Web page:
Aker Arctic’s story is rooted in the history of Finnish icebreaker construction since the late 1930s
Until the 1970s, icebreakers were developed and built based on experience with previous vessels, combined with full-scale experimental tests. The first ice model basin was set up in 1969 to assist the oil company Esso International Inc in its 1969 Prudhoe Bay development project to allow oil transportation services through the Northwest Passage. Its first task was to develop the icebreaking hull form for the converted crude oil tanker SS Manhattan, which performed successfully in the ice fields north of Alaska.
The ice model basin continued to operate under the name Wärtsilä Ice Model Basin, part of Wärtsilä Shipbuilding. In those years, the Helsinki yard was continuously building icebreakers and other ice-going tonnage.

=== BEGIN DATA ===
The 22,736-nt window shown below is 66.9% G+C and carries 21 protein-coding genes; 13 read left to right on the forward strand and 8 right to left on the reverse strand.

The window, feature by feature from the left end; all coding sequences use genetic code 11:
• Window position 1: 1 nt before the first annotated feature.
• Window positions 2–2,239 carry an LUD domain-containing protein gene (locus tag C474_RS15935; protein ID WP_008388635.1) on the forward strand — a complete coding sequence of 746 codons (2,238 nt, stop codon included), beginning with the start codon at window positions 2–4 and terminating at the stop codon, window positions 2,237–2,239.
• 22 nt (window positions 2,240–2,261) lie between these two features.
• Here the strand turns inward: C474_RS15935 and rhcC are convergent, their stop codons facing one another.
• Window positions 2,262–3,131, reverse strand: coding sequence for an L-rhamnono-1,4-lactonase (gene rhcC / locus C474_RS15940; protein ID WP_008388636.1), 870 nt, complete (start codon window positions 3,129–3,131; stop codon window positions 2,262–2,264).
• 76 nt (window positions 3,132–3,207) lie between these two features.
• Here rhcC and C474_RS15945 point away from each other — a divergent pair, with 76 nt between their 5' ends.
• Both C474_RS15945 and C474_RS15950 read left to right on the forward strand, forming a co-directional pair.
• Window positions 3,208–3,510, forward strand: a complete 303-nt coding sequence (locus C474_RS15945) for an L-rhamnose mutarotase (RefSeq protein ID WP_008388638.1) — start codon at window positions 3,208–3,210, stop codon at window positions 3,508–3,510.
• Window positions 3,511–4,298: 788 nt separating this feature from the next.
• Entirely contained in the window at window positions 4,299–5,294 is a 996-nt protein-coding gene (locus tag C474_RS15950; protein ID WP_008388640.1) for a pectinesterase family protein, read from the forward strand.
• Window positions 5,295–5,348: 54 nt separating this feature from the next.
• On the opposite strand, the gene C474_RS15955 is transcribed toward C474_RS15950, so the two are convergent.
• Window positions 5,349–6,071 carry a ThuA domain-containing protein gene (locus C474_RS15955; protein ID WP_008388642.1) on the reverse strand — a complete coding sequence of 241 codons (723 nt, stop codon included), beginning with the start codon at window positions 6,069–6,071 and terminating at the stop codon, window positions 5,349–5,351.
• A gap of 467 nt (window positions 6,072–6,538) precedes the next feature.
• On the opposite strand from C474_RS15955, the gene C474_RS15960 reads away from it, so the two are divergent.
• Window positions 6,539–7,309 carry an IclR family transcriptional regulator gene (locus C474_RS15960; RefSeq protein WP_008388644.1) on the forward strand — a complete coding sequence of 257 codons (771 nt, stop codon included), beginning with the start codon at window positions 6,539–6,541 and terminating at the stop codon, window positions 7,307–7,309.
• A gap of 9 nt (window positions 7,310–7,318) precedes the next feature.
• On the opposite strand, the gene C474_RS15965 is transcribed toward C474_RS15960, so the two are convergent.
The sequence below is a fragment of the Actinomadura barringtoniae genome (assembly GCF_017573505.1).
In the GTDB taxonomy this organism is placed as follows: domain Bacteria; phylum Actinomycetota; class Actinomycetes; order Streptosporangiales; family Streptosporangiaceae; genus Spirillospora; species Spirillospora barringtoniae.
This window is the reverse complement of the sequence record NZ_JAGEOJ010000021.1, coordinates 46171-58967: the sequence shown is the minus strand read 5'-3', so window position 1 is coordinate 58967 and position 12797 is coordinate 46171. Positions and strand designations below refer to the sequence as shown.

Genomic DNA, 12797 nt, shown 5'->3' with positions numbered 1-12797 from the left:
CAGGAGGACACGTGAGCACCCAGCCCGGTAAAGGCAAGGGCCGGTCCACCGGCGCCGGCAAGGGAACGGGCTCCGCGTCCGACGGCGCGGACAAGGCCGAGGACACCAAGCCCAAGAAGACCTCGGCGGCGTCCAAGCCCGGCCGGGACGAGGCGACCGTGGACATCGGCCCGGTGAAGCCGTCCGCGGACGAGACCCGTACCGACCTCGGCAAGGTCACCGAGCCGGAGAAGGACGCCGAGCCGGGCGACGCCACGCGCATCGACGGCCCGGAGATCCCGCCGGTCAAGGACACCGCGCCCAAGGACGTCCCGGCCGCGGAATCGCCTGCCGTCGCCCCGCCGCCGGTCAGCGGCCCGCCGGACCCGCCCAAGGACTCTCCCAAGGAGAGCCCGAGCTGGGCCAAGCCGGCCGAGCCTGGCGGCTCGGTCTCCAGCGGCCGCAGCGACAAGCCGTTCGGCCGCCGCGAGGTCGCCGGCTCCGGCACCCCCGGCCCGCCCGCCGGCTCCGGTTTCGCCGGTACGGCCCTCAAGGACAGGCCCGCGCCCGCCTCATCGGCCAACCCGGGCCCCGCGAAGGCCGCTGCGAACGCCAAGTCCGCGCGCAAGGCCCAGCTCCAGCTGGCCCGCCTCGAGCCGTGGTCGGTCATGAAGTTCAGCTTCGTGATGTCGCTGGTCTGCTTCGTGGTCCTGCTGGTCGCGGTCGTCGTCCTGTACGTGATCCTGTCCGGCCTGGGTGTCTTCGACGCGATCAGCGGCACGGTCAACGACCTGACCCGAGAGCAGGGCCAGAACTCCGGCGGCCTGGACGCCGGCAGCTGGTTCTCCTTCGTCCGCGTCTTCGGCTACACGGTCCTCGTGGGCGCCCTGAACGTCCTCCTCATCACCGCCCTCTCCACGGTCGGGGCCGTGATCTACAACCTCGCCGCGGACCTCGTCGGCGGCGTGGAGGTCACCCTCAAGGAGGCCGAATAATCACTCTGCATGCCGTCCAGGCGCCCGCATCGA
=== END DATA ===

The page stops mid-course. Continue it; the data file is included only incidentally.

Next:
A specific design and consulting department, Wärtsilä Arctic Design and Marketing, was established in the early 1980s, working together with Wärtsilä Ice Model Basin. In addition to in-house R&D, it offered research and consultancy services, ranging from ice model tests to full-scale field trials with ships and structures, including ice data collection expeditions. The name Wärtsilä Arctic Research Centre (WARC) was adopted in the 1980s. In the mid-1980s, the Arctic Technology group took over, this shipyard organization also being in charge of marketing ice-going ships. The second laboratory was inaugurated in 1983. The scientific work became top priority, resulting in several important developments. MARC FG (fine grain) model ice was developed, and even patented.
When the land lease agreement expired, the decision was made to build a new, bigger, ice model basin. Agreement was reached with the city of Helsinki in late 2004 to build the new facilities in the Vuosaari area, east of the centre of Helsinki, alongside the Port of Vuosaari.
In 2005 Aker Arctic Technology Inc was founded as an independent company. Moved to the new premises and simultaneously expanded its operations by ship development and design.